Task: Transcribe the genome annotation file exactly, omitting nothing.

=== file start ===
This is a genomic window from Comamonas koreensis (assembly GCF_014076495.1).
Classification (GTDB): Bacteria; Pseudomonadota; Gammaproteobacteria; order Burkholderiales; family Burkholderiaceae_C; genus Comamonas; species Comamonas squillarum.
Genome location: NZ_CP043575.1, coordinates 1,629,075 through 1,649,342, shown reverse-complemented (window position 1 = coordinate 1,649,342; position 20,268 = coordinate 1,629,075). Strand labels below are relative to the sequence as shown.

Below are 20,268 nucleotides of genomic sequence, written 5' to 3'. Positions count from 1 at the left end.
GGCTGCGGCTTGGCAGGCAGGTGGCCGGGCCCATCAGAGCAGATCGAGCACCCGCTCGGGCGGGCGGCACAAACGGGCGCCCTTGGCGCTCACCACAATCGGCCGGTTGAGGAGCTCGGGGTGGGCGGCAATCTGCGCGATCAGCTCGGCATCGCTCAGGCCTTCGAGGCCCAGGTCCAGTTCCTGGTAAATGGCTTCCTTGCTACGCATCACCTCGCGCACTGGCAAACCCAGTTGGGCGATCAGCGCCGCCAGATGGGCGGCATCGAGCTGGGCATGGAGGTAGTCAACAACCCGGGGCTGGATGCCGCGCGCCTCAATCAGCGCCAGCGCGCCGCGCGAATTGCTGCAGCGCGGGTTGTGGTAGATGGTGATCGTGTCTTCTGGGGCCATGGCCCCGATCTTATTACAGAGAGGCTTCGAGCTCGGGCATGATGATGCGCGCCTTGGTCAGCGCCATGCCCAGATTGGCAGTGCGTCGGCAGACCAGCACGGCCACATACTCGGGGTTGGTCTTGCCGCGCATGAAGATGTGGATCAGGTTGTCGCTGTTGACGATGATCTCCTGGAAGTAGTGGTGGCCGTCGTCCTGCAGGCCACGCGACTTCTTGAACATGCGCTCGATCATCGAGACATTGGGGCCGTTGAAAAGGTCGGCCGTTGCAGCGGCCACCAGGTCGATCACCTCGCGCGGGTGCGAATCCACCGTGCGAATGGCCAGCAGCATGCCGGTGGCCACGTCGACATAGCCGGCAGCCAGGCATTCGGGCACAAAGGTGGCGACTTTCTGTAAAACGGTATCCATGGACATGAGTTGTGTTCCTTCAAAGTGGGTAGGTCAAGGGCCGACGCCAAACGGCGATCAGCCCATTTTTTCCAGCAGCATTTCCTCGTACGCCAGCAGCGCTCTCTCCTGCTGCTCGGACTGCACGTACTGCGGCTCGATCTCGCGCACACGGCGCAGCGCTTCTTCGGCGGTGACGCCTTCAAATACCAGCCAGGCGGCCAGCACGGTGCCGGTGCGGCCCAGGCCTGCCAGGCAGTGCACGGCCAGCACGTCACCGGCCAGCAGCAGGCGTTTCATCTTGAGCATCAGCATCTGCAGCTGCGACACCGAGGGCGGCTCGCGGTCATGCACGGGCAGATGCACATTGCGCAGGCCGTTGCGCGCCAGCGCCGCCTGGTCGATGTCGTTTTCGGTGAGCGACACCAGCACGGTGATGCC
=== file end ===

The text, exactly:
This is a genomic window from Comamonas koreensis (assembly GCF_014076495.1).
Classification (GTDB): Bacteria; Pseudomonadota; Gammaproteobacteria; order Burkholderiales; family Burkholderiaceae_C; genus Comamonas; species Comamonas squillarum.
Genome location: NZ_CP043575.1, coordinates 1,629,075 through 1,649,342, shown reverse-complemented (window position 1 = coordinate 1,649,342; position 20,268 = coordinate 1,629,075). Strand labels below are relative to the sequence as shown.

Below are 20,268 nucleotides of genomic sequence, written 5' to 3'. Positions count from 1 at the left end.
GGCTGCGGCTTGGCAGGCAGGTGGCCGGGCCCATCAGAGCAGATCGAGCACCCGCTCGGGCGGGCGGCACAAACGGGCGCCCTTGGCGCTCACCACAATCGGCCGGTTGAGGAGCTCGGGGTGGGCGGCAATCTGCGCGATCAGCTCGGCATCGCTCAGGCCTTCGAGGCCCAGGTCCAGTTCCTGGTAAATGGCTTCCTTGCTACGCATCACCTCGCGCACTGGCAAACCCAGTTGGGCGATCAGCGCCGCCAGATGGGCGGCATCGAGCTGGGCATGGAGGTAGTCAACAACCCGGGGCTGGATGCCGCGCGCCTCAATCAGCGCCAGCGCGCCGCGCGAATTGCTGCAGCGCGGGTTGTGGTAGATGGTGATCGTGTCTTCTGGGGCCATGGCCCCGATCTTATTACAGAGAGGCTTCGAGCTCGGGCATGATGATGCGCGCCTTGGTCAGCGCCATGCCCAGATTGGCAGTGCGTCGGCAGACCAGCACGGCCACATACTCGGGGTTGGTCTTGCCGCGCATGAAGATGTGGATCAGGTTGTCGCTGTTGACGATGATCTCCTGGAAGTAGTGGTGGCCGTCGTCCTGCAGGCCACGCGACTTCTTGAACATGCGCTCGATCATCGAGACATTGGGGCCGTTGAAAAGGTCGGCCGTTGCAGCGGCCACCAGGTCGATCACCTCGCGCGGGTGCGAATCCACCGTGCGAATGGCCAGCAGCATGCCGGTGGCCACGTCGACATAGCCGGCAGCCAGGCATTCGGGCACAAAGGTGGCGACTTTCTGTAAAACGGTATCCATGGACATGAGTTGTGTTCCTTCAAAGTGGGTAGGTCAAGGGCCGACGCCAAACGGCGATCAGCCCATTTTTTCCAGCAGCATTTCCTCGTACGCCAGCAGCGCTCTCTCCTGCTGCTCGGACTGCACGTACTGCGGCTCGATCTCGCGCACACGGCGCAGCGCTTCTTCGGCGGTGACGCCTTCAAATACCAGCCAGGCGGCCAGCACGGTGCCGGTGCGGCCCAGGCCTGCCAGGCAGTGCACGGCCAGCACGTCACCGGCCAGCAGCAGGCGTTTCATCTTGAGCATCAGCATCTGCAGCTGCGACACCGAGGGCGGCTCGCGGTCATGCACGGGCAGATGCACATTGCGCAGGCCGTTGCGCGCCAGCGCCGCCTGGTCGATGTCGTTTTCGGTGAGCGACACCAGCACGGTGATGCC